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How do you inspect a PCB board?

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Basic knowledge of PCB circuit board inspection methods

In recent years, the corresponding inspection technology and SMT manufacturing technology have undergone rapid development. The main inspection methods in the initial stage were through manual visual inspection and contact inspection methods. Visual inspection methods mainly include magnifying glass, binocular microscope, projector, etc.; contact inspection methods include functional test and online test (TCT).

Checking can often remind you whether there are too many variables in your assembly process. Even after your manufacturing process can achieve continuous zero-defect production, some form of inspection or monitoring is necessary to ensure the desired level of quality. Surface mount assembly is a series of very complex events with a large number of individual actions. Our trick is to establish a balanced inspection (inspecTIon) and monitoring (monitering) strategy without the need for 100% inspection. This article discusses inspection methods, techniques and manual inspection tools, as well as a review of automatic inspection tools and the use of inspection results (number and types of defects) to improve the quality of the process and products.

Inspection is a product-centric activity, while monitoring is a process-centric activity. Both are required for a quality plan, but the long-term goal should be less product inspection and more process monitoring. Product inspection is passive (defects have occurred), while process monitoring is active (defects can be prevented)-obviously, prevention is more valuable than reactive reactions to existing defects.

Inspection is actually a screening process because it attempts to find unacceptable products to repair. The facts are very clear, a large number of inspections do not necessarily improve or guarantee product quality. The third of Deming’s fourteen points said, “Don’t expect mass inspections.” Deming emphasized that a strong process should focus on establishing stable, repeatable, and statistically monitored process goals, rather than mass inspections. Inspection is a subjective activity, even with a considerable degree of training, it is a difficult task. In many cases, you can call a group of inspectors to evaluate a solder joint, but get several different opinions.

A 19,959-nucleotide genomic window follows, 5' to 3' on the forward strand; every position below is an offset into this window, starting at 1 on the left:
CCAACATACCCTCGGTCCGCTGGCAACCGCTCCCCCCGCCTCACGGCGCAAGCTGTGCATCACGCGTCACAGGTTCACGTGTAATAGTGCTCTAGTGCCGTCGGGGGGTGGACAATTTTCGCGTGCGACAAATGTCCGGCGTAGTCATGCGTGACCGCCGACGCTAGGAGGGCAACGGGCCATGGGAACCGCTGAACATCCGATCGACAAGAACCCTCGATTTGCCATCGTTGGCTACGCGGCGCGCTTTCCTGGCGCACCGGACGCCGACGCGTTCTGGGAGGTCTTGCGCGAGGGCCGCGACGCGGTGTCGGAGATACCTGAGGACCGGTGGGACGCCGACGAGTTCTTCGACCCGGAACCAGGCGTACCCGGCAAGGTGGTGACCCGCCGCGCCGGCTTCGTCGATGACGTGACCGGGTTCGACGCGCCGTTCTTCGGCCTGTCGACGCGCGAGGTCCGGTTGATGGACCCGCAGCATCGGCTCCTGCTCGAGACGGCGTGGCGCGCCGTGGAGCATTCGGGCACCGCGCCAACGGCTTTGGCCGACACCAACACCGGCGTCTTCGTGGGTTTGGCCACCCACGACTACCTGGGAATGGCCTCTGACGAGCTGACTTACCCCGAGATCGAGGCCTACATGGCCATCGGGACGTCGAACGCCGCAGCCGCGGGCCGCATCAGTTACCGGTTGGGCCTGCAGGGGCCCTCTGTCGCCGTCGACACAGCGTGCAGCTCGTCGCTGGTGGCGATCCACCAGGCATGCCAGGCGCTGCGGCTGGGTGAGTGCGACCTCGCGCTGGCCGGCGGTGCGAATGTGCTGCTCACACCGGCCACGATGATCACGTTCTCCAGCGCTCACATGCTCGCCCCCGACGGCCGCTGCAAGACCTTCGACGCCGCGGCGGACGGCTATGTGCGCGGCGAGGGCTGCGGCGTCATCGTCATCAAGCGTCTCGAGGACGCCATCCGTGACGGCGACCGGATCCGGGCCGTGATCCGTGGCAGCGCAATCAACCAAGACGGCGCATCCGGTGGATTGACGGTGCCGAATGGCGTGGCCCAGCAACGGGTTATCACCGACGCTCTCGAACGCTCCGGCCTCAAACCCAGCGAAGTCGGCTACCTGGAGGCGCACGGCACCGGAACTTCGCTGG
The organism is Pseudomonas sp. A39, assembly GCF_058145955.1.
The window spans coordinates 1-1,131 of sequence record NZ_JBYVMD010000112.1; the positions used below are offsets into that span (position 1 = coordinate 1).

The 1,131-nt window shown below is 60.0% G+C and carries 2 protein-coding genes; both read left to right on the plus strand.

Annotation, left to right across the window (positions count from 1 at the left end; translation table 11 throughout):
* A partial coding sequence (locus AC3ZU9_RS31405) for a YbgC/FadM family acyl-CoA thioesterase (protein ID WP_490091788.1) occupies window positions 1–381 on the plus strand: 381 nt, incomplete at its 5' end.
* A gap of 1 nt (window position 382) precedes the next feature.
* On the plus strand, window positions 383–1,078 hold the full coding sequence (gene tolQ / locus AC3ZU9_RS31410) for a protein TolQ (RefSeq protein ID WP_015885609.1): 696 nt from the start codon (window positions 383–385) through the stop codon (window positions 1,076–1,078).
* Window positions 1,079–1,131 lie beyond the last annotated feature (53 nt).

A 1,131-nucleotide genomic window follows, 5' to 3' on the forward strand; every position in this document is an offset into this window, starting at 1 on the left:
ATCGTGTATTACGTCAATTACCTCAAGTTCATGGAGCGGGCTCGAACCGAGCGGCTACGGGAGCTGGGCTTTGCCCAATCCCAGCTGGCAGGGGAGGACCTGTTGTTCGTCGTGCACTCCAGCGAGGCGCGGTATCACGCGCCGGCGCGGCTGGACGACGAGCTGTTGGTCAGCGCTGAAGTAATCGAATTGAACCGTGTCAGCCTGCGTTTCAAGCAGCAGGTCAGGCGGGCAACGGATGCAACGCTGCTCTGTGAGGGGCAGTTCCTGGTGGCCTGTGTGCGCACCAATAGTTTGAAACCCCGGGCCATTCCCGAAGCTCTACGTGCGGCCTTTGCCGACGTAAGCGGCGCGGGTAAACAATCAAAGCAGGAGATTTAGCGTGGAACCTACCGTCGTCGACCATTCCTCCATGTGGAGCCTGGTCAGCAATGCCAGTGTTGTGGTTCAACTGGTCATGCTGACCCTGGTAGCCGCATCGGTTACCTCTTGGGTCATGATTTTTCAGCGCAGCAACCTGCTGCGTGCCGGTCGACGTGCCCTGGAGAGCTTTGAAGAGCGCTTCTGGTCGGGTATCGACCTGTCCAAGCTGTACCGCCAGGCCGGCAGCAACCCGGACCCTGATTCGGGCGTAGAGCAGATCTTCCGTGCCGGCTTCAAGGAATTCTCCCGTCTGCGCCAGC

The common testing methods for PCB boards are as follows:
1. Manual visual inspection: Use a magnifying glass or a calibrated microscope to use the operator’s visual inspection to determine whether the circuit board is qualified or not, and to determine when a correction operation is required. This is the most traditional inspection method. Its main advantages are low upfront cost and no test fixture, while its main disadvantages are human subjective error, high long-term cost, discontinuous defect detection, and difficulty in data collection. At present, due to the increase in PCB production and the shrinking of the wire spacing and component volume on the PCB, this method has become increasingly infeasible.

2. On-line testing. Find out manufacturing defects and test analog, digital and mixed-signal components through electrical performance testing to ensure that they meet specifications. There are several testing methods such as bed of needle testers and flying probe testers. The main advantages are the low test cost of each board, strong digital and functional testing capabilities, fast and thorough short-circuit and open-circuit testing, programming firmware, high defect coverage, and easy programming. The main disadvantages are the need to test fixtures, programming and debugging time, high cost of making fixtures, and difficult use.


3. Functional testing. Functional system testing uses special testing equipment in the middle and end of the production line to conduct a comprehensive test on the functional modules of the circuit board to confirm the quality of the circuit board. Functional testing can be said to be the earliest automatic testing principle. It is based on a specific board or a specific unit and can be completed with various equipment. There are final product tests, the latest physical models and stacked tests. Functional testing usually does not provide in-depth data such as foot-level and component-level diagnostics for process improvement, and requires specialized equipment and specially designed test procedures. It is complicated to write functional test programs, so it is not suitable for most circuit board production lines.